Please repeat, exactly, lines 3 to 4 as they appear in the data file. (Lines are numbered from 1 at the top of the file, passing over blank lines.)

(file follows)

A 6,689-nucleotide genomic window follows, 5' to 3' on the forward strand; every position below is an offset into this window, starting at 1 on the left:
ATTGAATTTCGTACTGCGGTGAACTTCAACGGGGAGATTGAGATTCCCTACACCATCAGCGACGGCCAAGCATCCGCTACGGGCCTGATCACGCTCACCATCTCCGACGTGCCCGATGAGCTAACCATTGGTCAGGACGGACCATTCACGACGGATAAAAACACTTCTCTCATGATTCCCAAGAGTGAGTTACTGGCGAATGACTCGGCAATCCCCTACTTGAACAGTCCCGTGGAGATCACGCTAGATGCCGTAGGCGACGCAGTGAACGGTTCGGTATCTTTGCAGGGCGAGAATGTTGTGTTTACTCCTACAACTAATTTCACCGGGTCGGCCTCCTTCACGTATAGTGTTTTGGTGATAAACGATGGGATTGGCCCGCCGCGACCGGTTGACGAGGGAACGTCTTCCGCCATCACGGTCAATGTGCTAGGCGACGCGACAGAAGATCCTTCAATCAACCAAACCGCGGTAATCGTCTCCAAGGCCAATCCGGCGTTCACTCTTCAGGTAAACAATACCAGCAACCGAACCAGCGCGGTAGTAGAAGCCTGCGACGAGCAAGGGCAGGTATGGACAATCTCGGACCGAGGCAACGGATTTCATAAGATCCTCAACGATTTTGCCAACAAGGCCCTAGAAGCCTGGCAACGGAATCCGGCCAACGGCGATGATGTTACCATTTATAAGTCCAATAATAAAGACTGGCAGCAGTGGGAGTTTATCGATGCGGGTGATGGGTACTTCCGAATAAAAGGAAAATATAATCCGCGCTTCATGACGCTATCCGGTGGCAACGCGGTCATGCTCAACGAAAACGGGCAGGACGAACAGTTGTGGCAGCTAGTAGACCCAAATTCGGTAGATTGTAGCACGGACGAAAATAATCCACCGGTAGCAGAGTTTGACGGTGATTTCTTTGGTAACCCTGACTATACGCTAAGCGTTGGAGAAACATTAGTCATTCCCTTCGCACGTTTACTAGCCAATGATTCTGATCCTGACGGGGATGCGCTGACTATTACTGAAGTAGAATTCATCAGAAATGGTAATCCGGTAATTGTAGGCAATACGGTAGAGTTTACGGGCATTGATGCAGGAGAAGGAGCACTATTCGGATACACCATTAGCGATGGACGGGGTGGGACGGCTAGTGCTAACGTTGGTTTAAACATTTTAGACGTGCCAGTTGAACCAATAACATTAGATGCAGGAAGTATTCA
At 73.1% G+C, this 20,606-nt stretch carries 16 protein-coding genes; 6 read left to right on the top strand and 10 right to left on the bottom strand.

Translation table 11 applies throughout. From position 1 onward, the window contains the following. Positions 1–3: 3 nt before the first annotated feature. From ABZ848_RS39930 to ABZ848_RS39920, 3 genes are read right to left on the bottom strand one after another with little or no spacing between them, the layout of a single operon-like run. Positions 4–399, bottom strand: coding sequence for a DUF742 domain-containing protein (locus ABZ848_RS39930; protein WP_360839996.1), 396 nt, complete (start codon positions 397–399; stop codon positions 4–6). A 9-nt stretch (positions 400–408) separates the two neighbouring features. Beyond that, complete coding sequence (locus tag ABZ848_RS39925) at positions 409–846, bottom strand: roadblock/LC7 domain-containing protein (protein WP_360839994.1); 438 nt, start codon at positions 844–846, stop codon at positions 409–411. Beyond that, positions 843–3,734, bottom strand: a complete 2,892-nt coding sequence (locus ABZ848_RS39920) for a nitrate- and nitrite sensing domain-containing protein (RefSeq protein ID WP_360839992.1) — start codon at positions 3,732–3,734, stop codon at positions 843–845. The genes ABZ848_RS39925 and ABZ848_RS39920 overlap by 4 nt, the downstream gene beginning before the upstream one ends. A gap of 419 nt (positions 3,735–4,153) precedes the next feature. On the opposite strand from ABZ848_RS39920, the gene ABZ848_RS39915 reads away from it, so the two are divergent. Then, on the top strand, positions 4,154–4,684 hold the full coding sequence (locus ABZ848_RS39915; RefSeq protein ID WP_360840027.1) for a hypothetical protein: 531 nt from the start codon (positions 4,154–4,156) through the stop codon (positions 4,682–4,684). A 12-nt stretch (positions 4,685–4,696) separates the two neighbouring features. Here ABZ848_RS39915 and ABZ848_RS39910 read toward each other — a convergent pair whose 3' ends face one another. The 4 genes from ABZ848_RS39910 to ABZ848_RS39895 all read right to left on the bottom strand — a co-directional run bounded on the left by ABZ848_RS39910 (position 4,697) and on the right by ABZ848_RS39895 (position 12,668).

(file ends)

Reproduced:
At 73.1% G+C, this 20,606-nt stretch carries 16 protein-coding genes; 6 read left to right on the top strand and 10 right to left on the bottom strand.

Translation table 11 applies throughout. From position 1 onward, the window contains the following. Positions 1–3: 3 nt before the first annotated feature. From ABZ848_RS39930 to ABZ848_RS39920, 3 genes are read right to left on the bottom strand one after another with little or no spacing between them, the layout of a single operon-like run. Positions 4–399, bottom strand: coding sequence for a DUF742 domain-containing protein (locus ABZ848_RS39930; protein WP_360839996.1), 396 nt, complete (start codon positions 397–399; stop codon positions 4–6). A 9-nt stretch (positions 400–408) separates the two neighbouring features. Beyond that, complete coding sequence (locus tag ABZ848_RS39925) at positions 409–846, bottom strand: roadblock/LC7 domain-containing protein (protein WP_360839994.1); 438 nt, start codon at positions 844–846, stop codon at positions 409–411. Beyond that, positions 843–3,734, bottom strand: a complete 2,892-nt coding sequence (locus ABZ848_RS39920) for a nitrate- and nitrite sensing domain-containing protein (RefSeq protein ID WP_360839992.1) — start codon at positions 3,732–3,734, stop codon at positions 843–845. The genes ABZ848_RS39925 and ABZ848_RS39920 overlap by 4 nt, the downstream gene beginning before the upstream one ends. A gap of 419 nt (positions 3,735–4,153) precedes the next feature. On the opposite strand from ABZ848_RS39920, the gene ABZ848_RS39915 reads away from it, so the two are divergent. Then, on the top strand, positions 4,154–4,684 hold the full coding sequence (locus ABZ848_RS39915; RefSeq protein ID WP_360840027.1) for a hypothetical protein: 531 nt from the start codon (positions 4,154–4,156) through the stop codon (positions 4,682–4,684). A 12-nt stretch (positions 4,685–4,696) separates the two neighbouring features. Here ABZ848_RS39915 and ABZ848_RS39910 read toward each other — a convergent pair whose 3' ends face one another. The 4 genes from ABZ848_RS39910 to ABZ848_RS39895 all read right to left on the bottom strand — a co-directional run bounded on the left by ABZ848_RS39910 (position 4,697) and on the right by ABZ848_RS39895 (position 12,668).